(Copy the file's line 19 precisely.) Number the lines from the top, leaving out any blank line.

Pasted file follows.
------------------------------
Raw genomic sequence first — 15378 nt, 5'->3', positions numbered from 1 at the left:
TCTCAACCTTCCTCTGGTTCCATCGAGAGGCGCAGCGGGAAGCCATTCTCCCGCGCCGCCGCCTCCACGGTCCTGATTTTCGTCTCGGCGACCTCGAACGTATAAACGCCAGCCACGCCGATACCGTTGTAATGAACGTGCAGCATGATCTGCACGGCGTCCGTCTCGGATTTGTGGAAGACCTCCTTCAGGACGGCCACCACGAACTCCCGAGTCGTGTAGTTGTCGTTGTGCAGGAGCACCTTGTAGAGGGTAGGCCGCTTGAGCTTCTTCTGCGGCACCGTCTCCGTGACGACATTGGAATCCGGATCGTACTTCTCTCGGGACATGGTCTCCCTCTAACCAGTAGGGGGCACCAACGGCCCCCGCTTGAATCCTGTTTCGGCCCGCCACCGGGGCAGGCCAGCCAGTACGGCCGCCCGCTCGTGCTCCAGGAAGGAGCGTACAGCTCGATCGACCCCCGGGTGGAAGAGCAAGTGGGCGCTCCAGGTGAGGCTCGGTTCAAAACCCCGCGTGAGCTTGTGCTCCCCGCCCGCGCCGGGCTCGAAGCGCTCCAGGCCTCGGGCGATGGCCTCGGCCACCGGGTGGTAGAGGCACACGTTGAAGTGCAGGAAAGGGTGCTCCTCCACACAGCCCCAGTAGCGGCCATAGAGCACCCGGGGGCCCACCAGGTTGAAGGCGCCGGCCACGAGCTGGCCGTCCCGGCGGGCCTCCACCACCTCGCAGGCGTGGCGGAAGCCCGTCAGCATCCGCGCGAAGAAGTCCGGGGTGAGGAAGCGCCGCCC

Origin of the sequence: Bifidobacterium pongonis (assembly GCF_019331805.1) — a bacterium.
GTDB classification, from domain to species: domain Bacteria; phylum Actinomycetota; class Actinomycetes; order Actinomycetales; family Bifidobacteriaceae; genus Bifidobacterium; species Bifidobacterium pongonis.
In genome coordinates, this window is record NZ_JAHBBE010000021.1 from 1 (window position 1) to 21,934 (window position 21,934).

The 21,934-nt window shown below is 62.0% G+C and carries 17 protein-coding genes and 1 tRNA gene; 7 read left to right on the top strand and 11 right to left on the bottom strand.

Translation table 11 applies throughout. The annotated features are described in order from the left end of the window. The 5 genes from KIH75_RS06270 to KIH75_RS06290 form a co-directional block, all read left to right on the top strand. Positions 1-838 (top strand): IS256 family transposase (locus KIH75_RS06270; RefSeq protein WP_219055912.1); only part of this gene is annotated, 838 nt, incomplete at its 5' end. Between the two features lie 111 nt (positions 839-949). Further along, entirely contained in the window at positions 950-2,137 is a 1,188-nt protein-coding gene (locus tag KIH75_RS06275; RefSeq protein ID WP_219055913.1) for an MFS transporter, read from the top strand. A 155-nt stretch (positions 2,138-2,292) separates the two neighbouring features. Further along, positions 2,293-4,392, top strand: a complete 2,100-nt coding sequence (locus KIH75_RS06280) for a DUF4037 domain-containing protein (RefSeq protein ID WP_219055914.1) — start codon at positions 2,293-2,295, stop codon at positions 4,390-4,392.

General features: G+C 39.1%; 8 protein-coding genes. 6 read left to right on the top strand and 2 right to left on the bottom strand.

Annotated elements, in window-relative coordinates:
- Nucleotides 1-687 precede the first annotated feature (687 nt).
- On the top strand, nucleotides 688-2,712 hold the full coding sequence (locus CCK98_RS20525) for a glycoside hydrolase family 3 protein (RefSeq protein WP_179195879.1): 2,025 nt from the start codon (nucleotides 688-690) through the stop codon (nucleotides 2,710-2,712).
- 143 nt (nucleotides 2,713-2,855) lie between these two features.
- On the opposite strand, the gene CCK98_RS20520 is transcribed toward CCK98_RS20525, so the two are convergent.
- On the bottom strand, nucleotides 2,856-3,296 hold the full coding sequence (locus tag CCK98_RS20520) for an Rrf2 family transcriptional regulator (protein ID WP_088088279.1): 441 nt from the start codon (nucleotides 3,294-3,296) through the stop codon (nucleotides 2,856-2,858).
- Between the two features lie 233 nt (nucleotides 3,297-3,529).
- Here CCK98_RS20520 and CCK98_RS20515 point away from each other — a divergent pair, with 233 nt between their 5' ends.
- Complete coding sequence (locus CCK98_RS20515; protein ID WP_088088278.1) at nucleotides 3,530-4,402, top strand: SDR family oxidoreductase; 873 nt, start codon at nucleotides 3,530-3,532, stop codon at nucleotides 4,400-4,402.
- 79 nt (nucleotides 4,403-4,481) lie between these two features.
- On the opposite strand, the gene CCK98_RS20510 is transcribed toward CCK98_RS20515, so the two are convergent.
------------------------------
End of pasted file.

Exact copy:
- On the opposite strand, the gene CCK98_RS20510 is transcribed toward CCK98_RS20515, so the two are convergent.